As for the Crazy Skull, that was simply De Grisogono, and Gruosi, at their most eccentric.

Taking the form of a cartoonishly devilish skull, the stunning contraption was issued in three versions, each set with 890 precious stones; either pink rubies or white or black diamonds.

The two eye sockets contained a small dial apiece, the left a standard time display, the right a GMT, both surrounded in a starburst pattern of tiny black and white diamonds. The nose of all three models was formed from an upside-down heart shaped 1.5 carat diamond, whereas the mouth was outlined by a further 7.7 carats of baguette-cut stones to represent the teeth. Opening up the skull’s jaw revealed a tongue set with another 66 rubies or pink sapphires, to make the overall weight some 23 carats.

Not so much a watch as a three-dimensional wrist sculpture, it cost between $622,000 and $810,000.

But as striking as their output was, the writing was on the wall for De Grisogono.

Facing huge debts and a severe cash flow shortage, Gruosi had sold a major stake in the company to investors in Angola in 2012, including Isabel dos Santos, the daughter of the country’s then-president.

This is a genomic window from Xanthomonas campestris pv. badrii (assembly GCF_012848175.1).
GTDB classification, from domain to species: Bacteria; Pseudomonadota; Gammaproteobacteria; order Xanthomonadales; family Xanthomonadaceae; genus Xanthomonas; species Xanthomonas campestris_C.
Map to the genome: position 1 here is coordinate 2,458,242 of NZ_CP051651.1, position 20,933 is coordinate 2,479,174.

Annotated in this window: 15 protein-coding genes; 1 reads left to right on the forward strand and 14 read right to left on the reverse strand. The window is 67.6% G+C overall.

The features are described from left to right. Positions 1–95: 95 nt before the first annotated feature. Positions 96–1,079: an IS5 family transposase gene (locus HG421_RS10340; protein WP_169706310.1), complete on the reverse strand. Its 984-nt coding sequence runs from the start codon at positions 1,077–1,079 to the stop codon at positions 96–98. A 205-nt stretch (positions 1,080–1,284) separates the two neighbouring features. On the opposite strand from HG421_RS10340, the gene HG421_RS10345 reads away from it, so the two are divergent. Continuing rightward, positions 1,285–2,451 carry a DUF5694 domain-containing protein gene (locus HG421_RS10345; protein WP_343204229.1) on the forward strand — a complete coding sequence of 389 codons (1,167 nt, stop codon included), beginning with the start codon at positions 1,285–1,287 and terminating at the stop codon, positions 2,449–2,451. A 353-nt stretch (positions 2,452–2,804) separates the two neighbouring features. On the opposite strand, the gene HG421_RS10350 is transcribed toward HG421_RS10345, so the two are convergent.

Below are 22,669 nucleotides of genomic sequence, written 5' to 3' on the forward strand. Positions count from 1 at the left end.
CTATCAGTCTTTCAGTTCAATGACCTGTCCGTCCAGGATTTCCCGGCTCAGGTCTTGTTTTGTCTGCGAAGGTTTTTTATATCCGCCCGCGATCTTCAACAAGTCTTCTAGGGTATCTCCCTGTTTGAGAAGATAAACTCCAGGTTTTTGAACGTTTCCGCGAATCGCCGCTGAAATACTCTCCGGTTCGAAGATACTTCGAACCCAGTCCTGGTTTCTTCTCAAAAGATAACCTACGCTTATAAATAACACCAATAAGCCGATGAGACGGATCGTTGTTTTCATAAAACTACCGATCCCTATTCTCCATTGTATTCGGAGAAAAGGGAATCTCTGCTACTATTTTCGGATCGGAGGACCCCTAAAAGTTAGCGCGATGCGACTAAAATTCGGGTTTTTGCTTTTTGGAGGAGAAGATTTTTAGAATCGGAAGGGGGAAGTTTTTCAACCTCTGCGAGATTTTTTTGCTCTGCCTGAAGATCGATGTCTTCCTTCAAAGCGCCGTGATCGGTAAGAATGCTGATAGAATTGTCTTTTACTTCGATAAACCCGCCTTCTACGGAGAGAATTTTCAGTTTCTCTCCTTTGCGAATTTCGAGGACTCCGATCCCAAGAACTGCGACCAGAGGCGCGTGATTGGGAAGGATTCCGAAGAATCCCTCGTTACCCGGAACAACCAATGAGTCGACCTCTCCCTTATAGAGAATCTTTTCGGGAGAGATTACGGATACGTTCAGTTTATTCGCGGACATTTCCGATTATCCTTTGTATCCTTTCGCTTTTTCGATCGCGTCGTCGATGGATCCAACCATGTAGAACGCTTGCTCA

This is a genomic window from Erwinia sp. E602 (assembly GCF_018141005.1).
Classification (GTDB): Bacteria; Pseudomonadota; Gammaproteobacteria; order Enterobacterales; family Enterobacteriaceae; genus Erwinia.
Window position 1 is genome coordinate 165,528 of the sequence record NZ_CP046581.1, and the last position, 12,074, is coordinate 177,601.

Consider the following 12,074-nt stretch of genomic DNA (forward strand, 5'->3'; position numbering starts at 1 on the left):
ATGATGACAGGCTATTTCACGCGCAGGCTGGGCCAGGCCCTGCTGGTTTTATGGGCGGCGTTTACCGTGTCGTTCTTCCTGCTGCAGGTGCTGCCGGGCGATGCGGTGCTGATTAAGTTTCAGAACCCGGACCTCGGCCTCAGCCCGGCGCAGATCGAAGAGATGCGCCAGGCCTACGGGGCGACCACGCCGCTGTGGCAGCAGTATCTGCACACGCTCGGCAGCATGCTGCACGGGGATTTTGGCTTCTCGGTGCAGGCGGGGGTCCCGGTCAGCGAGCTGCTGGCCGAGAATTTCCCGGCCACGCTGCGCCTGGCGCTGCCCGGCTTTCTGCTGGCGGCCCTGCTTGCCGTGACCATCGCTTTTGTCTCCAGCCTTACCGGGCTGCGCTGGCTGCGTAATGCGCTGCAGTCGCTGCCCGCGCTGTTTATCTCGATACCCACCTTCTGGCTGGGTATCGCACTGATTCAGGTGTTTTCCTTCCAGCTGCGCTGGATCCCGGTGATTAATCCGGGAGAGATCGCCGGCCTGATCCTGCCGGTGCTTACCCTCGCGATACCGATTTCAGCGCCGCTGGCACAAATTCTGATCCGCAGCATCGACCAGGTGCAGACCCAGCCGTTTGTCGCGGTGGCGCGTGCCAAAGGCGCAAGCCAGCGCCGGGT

Their fraudulent mishandlings were exposed in the now-infamous Luanda Leaks, an investigation by the International Consortium of Investigative Journalists. The exposé shone a light on how dos Santos and others had built a fortune through insider dealing while her father was still in office.

The upshot of it all was Gruosi stepping away entirely in 2019 from the business he had built, with De Grisogono finally declaring bankruptcy on January 28, 2020.

It was an ignominious end for such a bold and forward-thinking company. The watches they had produced were something very special, pieces which remain highly sought after today.

Best of all, the prices for preowned examples are now extremely reasonable, and here at Beckertime, we have a range of De Grisogono’s finest in stock. For something out of the ordinary and certainly eye-catching, head over to our online store to check them out.

— Featured Photo Credit: BeckerTime’s Archive.